I am very aware that I am making no new claim when I say that motherhood is a condition filled with woe and wonder.
You draw amazing strength from your children, and in return, they leave you drained.
I thank my lucky stars every day for my beautiful, happy, healthy little boy but I still think how beautiful, healthy and happy I might look sprawled across a beach chair in Thailand with a giant bucket in front of me.
My dear son was the main reason I managed to get out of bed in the mornings after my father’s recent death, and all my friends know how grateful I am to him for that. What I failed to tell them is that I meant it literally:
‘Get up mummya! GEEEET UPPP!
‘Get up mummy I want CERREEEAAAAAAAALLLLLLLL’
‘Just a minute darling, *yawn* mummy is a little bit sleepy…’
‘I WANT CEREEEEAAAAALLLLL!!!! Nooooooooowwwwwwww!!!!!!!’
A quick glance at my phone would confirm that this was 5:50am. Cbeebies wasn’t even on yet. That’s how you know it’s too early for your child to be awake.
Nevertheless, the age of three is a pretty magnificent time, there’s so much going on:
The acquisition of speech is remarkable and often incredibly funny and cute, and there’s this persistent drive toward independence, this desire to be a ‘big’ boy or girl. Unfortunately you don’t often get to choose which task your offspring wants to perform on their own. Cue milk all over your carpets, broken plates, broken bones. While you appreciate their kind offer to help you with the housework, it’s always *a little bit unfortunate* when they clip an expensive picture frame with the end of the broomstick.
Yet one thing I can never understand is how my toddler son decides that he’s perfectly capable of diving headfirst into a swimming pool with no arm bands on, because he wants to swim ‘all by myself‘, but whenever he goes to the loo he shouts tyrannically at me from the end of the corridor:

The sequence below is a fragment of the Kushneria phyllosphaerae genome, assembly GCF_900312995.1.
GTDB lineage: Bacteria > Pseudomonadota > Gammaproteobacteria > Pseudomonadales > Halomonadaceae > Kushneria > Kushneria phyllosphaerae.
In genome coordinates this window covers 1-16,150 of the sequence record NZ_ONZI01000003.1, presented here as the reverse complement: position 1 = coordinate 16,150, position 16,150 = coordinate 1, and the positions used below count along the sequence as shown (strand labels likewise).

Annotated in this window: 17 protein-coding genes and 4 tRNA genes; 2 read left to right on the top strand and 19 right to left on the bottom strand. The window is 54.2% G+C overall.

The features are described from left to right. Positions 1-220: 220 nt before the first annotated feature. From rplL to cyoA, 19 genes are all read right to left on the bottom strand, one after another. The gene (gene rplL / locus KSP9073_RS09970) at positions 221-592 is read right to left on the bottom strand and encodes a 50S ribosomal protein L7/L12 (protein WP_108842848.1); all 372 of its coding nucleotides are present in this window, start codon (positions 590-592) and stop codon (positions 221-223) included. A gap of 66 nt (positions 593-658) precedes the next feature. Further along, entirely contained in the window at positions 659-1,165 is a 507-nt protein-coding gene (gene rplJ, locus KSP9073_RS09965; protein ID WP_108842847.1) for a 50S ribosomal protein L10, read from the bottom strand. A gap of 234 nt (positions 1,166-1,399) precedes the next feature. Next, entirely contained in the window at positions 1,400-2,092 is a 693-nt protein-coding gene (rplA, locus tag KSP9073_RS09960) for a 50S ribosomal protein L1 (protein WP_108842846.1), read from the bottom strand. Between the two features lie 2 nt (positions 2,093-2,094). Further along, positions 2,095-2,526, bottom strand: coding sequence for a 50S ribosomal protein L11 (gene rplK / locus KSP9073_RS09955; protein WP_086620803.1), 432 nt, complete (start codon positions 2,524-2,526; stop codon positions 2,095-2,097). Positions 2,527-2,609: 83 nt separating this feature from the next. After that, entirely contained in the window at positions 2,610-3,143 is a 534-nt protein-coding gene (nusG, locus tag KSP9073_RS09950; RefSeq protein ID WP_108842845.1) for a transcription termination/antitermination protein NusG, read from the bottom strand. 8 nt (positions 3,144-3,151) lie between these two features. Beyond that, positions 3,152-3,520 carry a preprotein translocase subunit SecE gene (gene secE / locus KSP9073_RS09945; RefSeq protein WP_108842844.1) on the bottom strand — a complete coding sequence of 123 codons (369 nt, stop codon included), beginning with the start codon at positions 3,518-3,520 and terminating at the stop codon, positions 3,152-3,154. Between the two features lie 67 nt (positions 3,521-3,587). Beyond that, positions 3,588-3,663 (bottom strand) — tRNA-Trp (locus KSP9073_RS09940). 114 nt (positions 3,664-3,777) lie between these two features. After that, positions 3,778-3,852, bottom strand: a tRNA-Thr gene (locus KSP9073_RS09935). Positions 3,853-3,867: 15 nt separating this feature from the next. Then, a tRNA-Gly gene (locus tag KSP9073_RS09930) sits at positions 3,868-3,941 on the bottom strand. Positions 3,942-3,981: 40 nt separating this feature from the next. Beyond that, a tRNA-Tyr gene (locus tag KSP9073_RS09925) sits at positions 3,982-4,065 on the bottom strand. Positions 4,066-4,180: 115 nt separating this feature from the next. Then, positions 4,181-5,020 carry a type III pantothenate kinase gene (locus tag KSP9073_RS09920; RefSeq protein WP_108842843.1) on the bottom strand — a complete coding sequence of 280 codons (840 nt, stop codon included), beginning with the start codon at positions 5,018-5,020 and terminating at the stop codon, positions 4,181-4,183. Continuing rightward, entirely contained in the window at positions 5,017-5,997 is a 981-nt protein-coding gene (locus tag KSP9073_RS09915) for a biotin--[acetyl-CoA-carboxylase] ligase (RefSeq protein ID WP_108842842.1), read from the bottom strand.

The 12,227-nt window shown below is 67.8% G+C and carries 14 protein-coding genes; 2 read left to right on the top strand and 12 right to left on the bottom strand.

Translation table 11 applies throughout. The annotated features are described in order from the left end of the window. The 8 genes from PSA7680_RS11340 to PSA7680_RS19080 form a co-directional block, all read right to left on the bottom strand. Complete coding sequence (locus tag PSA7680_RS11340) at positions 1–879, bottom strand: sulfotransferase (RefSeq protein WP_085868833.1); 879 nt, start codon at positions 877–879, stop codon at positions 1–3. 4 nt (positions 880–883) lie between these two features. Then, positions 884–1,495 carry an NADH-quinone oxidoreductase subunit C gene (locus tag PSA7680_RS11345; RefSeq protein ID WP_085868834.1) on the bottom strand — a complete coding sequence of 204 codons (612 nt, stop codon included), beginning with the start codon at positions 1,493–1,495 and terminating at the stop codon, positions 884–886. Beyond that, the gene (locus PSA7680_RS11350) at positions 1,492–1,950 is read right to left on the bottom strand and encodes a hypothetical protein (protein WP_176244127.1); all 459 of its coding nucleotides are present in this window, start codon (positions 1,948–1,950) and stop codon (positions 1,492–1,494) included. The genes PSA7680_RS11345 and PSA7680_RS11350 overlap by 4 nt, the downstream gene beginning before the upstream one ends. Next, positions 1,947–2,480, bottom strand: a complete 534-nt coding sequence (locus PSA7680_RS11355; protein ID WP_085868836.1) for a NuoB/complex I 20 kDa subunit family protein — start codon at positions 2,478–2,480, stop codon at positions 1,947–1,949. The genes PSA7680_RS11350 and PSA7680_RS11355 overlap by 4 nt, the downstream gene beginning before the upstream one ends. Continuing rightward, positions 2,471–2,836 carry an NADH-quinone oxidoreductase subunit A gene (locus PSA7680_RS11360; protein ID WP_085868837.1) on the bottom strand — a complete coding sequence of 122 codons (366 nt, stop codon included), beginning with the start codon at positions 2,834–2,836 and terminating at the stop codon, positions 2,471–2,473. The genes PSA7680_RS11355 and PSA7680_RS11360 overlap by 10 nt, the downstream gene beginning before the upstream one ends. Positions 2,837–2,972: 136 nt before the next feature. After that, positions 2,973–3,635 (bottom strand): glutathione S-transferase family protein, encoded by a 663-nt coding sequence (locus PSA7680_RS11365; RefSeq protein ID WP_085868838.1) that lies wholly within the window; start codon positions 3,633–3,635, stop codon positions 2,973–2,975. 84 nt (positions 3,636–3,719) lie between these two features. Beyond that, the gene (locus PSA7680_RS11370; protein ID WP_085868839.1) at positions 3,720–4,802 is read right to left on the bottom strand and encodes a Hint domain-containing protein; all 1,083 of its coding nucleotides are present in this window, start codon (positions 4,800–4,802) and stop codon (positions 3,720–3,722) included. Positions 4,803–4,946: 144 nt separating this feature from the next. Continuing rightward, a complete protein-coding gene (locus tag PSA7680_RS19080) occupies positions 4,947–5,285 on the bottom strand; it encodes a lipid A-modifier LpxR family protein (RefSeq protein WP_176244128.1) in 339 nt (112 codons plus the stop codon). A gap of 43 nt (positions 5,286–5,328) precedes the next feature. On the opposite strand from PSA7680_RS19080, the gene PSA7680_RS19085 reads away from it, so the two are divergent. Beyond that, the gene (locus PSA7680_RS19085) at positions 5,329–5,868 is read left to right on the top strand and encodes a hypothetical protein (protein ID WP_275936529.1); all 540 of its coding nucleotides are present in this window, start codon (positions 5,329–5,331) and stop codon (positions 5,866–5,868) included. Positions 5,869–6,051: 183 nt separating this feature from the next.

‘WIIIIIPE MY BOTTOOOOOOOMMMM!!!!!!! MY BOTTOM IS GIRTY!!!!!’
And I wonder what his last slave died of.
This particular phase of (ahem) motor development is something I would, frankly, rather speed up. But then even that has elements of cuteness.
After a long bed wetting spree, I started doing the clever mum’s trick of picking up their child late at night in their sleep and taking them to the toilet.
As the sun rises I invariably hear the ‘MUUUUUMMMMMMMMMYYYYYYYYYYYAAAA‘ calls coming from his bedroom, but this time he is smiling proudly, absolutely beaming, and he announces,
‘Mummyaaa??‘ (that’s how he pronounces ‘mummy’)
‘I didn’t wet myself tonight!!!!’
I am tempted to let the incontinent little rascal into my secret, that this is actually all due to the astuteness of his very clever and talented mother, but decide I’ll be gracious and let him bask in the glory of this achievement all by himself.
Especially as he flings his arms around my neck, kisses my cheek, and says
‘Mummya, I love you SOOOOO much…’